The Annual Bonner Springs Rotary Club Tiblow Trot 2 Mile Fun Walk, 5K and 5 Mile Run is 43 years old! It takes place during Tiblow Days, Bonner Springs’ largest annual community festival held in the last weekend in August. The run begins at the clock tower in front of Harrington’s Funeral Home on Oak Street (214 Oak St, Bonner Springs, KS 66012) in downtown Bonner Springs. All funds raised go toward scholarships and the Rotary’s Polio Plus Program to end Polio worldwide.
The event was created in 1979 because the Bonner Springs Rotary Club wanted to do something as an event for the whole community that would raise funds for Rotary International’s effort to eradicate polio and for the scholarships the club awards annually to local students.
Club member Dean Buhrle, a runner himself, came up with the idea of a 5-mile — not just a 5K — run, which has led to both appreciation and confusion for area runners over the years.
“I used to run a lot, and you’d have a few 5Ks, a lot of 10Ks, a few 15Ks, some half-marathons, but a five mile — that was an odd distance, and I thought, ‘Well, this is a little different,’” Buhrle said.
Buhrle laid out the course, which winds through the city from downtown to 138th Street, down Morse and up Nettleton, before heading back southwest to its starting point.
“I tell people, ‘It’s only five miles, but it’s as tough as any 10K you’ll ever run,’” said Buhrle, who led the organization of the run for its first 20 years. “It’s pretty rough.”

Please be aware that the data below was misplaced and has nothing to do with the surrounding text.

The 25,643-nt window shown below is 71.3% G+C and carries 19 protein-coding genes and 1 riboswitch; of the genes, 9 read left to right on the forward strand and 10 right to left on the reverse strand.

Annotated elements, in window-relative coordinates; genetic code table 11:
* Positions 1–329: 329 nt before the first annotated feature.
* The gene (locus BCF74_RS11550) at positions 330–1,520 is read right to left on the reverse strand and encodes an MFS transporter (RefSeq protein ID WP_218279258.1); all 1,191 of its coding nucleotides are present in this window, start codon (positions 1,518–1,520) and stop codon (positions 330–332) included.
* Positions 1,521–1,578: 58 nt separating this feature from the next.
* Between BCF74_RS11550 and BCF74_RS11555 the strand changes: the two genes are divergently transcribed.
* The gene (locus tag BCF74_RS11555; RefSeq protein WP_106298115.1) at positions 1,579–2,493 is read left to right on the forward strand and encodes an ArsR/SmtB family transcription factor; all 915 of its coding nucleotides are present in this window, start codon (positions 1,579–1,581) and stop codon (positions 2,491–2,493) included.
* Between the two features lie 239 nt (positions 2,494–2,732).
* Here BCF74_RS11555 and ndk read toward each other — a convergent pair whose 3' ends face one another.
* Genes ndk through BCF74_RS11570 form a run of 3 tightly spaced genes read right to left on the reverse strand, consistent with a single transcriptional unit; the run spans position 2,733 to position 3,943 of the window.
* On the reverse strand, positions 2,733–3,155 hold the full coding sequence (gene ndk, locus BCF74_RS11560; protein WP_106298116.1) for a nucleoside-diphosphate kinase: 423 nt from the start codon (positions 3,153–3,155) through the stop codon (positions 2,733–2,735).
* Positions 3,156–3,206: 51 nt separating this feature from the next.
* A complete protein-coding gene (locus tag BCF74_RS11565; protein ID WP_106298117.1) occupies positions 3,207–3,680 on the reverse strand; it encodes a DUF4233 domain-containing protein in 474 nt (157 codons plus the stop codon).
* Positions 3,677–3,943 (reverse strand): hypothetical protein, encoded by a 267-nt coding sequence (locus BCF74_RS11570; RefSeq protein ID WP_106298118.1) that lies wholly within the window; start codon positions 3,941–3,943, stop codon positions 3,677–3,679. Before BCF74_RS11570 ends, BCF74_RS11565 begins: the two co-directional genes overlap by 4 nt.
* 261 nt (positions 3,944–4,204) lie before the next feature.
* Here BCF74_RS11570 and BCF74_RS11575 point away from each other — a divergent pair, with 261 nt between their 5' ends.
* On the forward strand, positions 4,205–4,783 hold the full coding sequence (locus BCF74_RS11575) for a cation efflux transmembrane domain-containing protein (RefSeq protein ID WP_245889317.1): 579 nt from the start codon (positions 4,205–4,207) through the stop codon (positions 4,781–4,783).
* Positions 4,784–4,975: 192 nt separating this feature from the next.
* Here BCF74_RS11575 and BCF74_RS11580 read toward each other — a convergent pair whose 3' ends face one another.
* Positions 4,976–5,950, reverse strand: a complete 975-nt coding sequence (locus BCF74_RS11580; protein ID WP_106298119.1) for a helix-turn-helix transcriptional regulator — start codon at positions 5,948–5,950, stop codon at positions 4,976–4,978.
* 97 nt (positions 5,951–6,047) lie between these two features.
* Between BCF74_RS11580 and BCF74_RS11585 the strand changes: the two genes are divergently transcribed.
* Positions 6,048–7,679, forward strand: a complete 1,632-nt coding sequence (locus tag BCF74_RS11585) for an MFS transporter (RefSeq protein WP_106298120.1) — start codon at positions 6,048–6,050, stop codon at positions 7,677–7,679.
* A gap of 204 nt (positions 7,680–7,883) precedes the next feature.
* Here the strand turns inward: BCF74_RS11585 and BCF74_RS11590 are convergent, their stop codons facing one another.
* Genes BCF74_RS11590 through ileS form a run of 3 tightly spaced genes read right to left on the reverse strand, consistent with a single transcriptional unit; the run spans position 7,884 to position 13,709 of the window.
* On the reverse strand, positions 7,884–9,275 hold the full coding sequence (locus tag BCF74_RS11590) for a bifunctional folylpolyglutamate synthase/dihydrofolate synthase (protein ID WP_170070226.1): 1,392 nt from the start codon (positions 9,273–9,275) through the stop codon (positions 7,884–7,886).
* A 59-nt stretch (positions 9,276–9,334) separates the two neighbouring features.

The first winner of the event was Steve Shaad, now of Wichita, who clocked in at 26 minutes, 10 seconds. The best time on the course goes to Phil Hudnell of Lenexa, who in 1997 set the record at 24 minutes, 42 seconds.
“We have people every now and then who are like ‘I thought this was a 5K!’” added Bruce Coleman, who took over as lead Trot organizer from 1998 to 2019.
Still, there are other runners who appreciate the different event length and the challenge of the course, Coleman said.
The first Tiblow Trot wasn’t related to Tiblow Days; it was held in November. But the club members quickly realized that the event would benefit from being part of the city’s similarly-named annual festival, so the second annual event was moved to the Tiblow Days weekend.
Over the years, really, not much has changed. The course has been the same every year, save one when road construction forced some changes. It has only been rained on a handful of years and never canceled, though one year it was delayed.
Participation has been as low as 65 runners and as high as 200. Once the club added a two-mile walk and Kids Run or Walk nine years ago, participation reached as high as 300 or so.
For the past several years, they have had another organization time the runners from the moment they cross the start line to the moment they cross the finish line.
“Always before, we were calling out the finish times as they ran across the finish line,” Buhrle said. “It was rather archaic, but it worked.”
Another thing that hasn’t changed is the willingness of local merchants to contribute to the run, which is followed by a prize drawing for all participants and awards to the winners in several categories.
“I’ve heard a lot of out-of-town runners, people who come and do it for the first time, say that it’s got a small, retro-type feel to it, and I think the prize drawing is a part of that,” Coleman said.
*The above history was taken from a story printed in The Chieftain commemorating the event’s 35th year in 2013.